Bone Marrow Donor Match: What You Need to Know
Brett Marlowe became ill on his honeymoon and was diagnosed with acute lymphoblastic leukemia just 11 days after his wedding. This aggressive cancer, which begins in blood cells and has a tendency to spread quickly throughout the body, is one of several types of blood disorders that require a bone marrow donor and transplant to treat or even cure patients.
Brett feels blessed by God to have found a perfect match in his sister, allowing him to maintain a positive outlook and continue to plan for a bright future with his wife. Increased awareness and action when it comes to donating bone marrow is crucial for saving lives, especially for those who do not have a match in their immediate family. But how does finding a bone marrow donor work? How lucky was Brett to have a sister who could donate to him? Here, we answer these questions and more.
How likely is finding a donor within your family?
Cases like Brett’s are not unheard of, but the consensus is that only around 30 percent of people will be able to find a suitable bone marrow donor in their family. When there is a match, it is most often a sibling. Matches from parents do occur, but they are exceedingly rare.
Receiving a donation from a family member is ideal for many, but for more than two-thirds of the population, it simply is not an option. This is why marrow donation banks are so important; most of the people who need marrow transplants must rely on the donations of volunteers to survive.
How likely is finding a bone marrow donor in a bank?
This is where things get a bit more complicated – among people who must rely on a bank for their marrow transplant, the likelihood of finding a match varies widely. And the strongest factor in determining this likelihood is ethnic background.
Human leukocyte antigens, or HLA markers, are proteins that allow your body to determine which cells are meant to be inside your body and which are not. These proteins are the basis upon which your body will accept or reject a bone marrow transplant. If the HLA markers do not match, the marrow cannot be used. Siblings are the most common family members to be able to provide a match because they have a higher chance of carrying the same markers. But outside the family, the chance of finding someone with the same HLA markers as you depends in large part on ethnic background due to the way these proteins are passed down through generations.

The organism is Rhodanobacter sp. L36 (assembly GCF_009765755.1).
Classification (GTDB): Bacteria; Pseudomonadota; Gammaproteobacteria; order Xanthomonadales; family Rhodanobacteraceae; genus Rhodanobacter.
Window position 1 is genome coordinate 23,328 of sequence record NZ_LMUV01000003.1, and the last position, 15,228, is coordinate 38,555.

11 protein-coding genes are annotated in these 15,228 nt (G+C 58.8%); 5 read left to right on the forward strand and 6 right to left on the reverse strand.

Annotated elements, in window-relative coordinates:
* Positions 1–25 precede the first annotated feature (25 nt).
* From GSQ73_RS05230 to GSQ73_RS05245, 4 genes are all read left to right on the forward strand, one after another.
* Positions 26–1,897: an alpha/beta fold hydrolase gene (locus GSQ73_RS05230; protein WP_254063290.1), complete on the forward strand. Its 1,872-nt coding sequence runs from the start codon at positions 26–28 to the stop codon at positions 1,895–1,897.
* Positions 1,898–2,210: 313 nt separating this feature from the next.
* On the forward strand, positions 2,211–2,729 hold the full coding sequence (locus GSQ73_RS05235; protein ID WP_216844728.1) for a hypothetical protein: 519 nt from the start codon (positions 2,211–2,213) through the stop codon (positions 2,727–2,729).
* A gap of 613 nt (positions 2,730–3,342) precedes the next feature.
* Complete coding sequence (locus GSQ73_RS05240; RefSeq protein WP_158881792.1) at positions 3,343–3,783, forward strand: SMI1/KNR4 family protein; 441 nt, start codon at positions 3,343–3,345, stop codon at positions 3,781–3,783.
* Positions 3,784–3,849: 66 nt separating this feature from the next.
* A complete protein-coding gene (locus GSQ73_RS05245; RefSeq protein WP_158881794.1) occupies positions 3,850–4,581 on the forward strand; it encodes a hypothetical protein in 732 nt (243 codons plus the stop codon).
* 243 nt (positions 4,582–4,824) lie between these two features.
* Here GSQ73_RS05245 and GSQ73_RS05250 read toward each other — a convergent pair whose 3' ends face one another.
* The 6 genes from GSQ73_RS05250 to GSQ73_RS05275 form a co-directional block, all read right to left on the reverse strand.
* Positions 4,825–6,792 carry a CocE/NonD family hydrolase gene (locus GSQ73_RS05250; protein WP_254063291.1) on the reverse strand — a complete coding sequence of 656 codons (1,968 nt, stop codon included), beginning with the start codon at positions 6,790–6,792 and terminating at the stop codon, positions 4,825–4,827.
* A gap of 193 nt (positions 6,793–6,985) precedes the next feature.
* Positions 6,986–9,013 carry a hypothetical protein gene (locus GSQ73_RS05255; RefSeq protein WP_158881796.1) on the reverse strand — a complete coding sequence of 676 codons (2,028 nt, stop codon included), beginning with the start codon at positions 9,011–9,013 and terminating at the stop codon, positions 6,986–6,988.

This creates a large disparity. The majority of donors to marrow banks are white, with only a small percentage of donations coming from people of color. This means that people of color have a much more difficult time finding donors. For example, at Be The Match, a prominent marrow bank, the likelihood of finding a donor as a white person is around 77 percent, while for African American people it is only about 23 percent.
Why should you join a bone marrow donation bank?
The only way to close this gap and help match more patients with life-saving donations is to join a bank and spread the word. The higher the number of people willing to donate bone marrow, the more lives will be saved. The impact you can make as a single person willing to donate can be the difference between life and death.
While donating bone marrow may sound scary, the most common modern method of donation does not require invasive surgery. In fact, it is hardly more invasive than giving blood. In simple terms, your blood will be drawn and the stem cells used to make blood cells will be filtered out, at which point your blood will be returned to your body. While some discomfort is expected through this process, the life-saving power of your donation far outweighs it.
If you need a none marrow donor, don’t give up
Most importantly, never give up hope when looking for a bone marrow match. Waiting for a match from a bank can be disheartening, especially for those belonging to certain ethnic groups. But while it is certainly easier to find a match from someone who shares your ethnicity, a match could come from anyone. The more people who sign up with banks, the more likely it is to find a match, and people sign up every day.
Looking for a bone marrow transplant, especially if you do not have a match in your family, can be a disheartening experience. That is why it is so important for more people of all ethnic backgrounds to sign up as donors. The larger and more diverse the donor pool becomes, the higher the chances of surviving leukemia and other blood disorders for thousands of patients like Brett.